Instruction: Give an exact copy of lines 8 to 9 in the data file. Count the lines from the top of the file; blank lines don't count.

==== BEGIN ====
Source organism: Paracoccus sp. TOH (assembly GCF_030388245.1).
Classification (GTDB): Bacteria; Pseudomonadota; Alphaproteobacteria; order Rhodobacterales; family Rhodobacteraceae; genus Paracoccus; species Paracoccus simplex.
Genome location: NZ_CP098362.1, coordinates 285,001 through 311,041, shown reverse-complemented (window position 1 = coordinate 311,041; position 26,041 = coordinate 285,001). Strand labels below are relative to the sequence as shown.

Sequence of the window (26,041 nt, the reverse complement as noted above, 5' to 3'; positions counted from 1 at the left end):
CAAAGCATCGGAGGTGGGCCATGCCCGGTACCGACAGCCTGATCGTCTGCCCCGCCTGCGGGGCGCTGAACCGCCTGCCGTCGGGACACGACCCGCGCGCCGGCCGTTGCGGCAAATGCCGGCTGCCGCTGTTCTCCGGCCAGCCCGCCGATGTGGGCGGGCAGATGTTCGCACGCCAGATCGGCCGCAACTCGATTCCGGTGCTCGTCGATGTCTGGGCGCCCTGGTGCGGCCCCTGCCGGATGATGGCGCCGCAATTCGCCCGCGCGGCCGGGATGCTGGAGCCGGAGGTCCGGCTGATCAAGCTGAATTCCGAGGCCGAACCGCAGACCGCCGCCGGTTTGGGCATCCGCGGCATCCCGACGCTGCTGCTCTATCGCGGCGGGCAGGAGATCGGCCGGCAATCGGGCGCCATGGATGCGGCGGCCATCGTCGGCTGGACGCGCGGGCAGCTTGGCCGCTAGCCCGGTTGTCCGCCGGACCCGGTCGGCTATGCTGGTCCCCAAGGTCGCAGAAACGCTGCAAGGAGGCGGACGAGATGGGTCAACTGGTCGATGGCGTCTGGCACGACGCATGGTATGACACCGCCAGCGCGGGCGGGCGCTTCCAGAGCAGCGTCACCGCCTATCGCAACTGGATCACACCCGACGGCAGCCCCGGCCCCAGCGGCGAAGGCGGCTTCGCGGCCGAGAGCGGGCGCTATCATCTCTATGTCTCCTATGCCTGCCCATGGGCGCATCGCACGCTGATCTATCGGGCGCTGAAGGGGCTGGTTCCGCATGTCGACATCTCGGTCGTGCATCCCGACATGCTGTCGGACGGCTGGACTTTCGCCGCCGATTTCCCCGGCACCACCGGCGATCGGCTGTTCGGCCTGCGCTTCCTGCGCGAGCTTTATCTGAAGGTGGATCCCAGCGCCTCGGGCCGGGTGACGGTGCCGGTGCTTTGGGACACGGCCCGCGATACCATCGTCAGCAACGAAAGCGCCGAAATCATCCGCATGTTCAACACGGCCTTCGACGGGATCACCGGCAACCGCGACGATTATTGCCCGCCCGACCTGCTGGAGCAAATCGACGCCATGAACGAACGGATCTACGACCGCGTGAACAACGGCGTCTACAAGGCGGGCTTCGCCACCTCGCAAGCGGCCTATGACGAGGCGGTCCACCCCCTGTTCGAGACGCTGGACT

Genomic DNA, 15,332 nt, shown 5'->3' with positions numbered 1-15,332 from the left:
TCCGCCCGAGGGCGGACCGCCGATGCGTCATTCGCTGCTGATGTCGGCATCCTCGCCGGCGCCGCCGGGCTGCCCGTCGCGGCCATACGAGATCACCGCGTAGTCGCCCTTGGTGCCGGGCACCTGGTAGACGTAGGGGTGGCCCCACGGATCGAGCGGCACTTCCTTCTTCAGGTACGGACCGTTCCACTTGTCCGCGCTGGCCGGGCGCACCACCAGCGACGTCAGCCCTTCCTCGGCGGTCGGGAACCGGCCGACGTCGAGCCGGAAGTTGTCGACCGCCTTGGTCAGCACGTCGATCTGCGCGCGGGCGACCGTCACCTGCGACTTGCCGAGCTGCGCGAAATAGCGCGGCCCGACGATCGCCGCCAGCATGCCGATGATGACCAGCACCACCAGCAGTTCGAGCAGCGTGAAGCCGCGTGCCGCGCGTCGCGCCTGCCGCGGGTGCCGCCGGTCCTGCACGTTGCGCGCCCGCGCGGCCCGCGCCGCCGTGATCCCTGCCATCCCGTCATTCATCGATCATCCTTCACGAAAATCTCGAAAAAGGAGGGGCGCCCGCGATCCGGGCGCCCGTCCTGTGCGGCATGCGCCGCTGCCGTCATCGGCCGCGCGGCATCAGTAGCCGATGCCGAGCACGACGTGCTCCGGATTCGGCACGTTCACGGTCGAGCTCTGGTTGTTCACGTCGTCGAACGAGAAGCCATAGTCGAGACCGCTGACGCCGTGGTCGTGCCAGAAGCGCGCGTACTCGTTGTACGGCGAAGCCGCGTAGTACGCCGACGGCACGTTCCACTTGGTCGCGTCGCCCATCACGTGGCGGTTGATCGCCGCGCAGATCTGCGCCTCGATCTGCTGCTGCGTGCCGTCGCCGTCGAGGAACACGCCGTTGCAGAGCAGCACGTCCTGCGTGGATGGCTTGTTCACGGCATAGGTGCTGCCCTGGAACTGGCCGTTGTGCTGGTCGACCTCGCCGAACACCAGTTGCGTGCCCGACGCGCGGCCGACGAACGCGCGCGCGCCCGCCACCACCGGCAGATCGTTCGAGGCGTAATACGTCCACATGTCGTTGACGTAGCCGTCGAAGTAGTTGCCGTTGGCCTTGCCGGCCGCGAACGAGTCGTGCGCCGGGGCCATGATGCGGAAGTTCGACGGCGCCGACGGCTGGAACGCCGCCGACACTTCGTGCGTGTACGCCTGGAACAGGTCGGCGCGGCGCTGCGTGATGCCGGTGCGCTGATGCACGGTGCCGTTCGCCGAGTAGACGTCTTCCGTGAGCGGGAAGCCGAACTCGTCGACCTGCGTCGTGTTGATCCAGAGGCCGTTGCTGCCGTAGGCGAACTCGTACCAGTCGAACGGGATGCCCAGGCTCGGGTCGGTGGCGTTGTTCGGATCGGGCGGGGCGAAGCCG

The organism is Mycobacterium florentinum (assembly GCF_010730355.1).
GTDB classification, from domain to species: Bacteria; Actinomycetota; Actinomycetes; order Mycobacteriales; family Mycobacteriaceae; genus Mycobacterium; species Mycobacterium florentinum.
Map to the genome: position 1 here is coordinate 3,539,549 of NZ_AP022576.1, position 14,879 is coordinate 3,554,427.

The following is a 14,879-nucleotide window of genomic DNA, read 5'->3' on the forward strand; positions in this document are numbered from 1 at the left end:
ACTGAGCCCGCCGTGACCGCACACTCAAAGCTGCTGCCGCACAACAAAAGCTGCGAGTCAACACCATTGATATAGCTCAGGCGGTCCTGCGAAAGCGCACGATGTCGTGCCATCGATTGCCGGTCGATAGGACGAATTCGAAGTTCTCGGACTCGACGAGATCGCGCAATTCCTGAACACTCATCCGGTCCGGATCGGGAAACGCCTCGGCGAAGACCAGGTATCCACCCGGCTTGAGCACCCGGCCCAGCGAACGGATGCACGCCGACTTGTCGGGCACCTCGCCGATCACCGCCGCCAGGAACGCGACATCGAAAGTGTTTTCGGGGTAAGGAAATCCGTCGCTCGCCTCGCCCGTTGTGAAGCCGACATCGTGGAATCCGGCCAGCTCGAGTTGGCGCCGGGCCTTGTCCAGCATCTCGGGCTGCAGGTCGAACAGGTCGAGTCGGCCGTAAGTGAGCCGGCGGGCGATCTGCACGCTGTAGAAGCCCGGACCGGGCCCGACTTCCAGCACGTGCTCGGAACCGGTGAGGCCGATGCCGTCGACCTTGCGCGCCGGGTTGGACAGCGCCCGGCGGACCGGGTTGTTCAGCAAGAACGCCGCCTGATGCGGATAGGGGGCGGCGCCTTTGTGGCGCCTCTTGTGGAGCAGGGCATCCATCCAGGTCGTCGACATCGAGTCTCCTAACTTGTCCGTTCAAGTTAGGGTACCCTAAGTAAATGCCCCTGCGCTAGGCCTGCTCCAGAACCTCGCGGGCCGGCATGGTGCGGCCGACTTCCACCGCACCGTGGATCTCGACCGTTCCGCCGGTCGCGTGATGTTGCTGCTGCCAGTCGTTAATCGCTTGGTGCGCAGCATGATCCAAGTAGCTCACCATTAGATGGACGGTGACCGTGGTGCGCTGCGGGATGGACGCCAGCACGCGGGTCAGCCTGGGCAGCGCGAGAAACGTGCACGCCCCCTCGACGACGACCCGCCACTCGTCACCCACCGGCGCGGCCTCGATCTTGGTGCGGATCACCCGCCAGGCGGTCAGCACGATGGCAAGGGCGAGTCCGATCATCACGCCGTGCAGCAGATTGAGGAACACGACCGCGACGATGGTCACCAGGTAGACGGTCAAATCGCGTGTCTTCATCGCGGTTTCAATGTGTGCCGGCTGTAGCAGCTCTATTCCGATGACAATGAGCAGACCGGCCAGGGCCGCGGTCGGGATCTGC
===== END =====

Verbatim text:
The organism is Mycobacterium florentinum (assembly GCF_010730355.1).
GTDB classification, from domain to species: Bacteria; Actinomycetota; Actinomycetes; order Mycobacteriales; family Mycobacteriaceae; genus Mycobacterium; species Mycobacterium florentinum.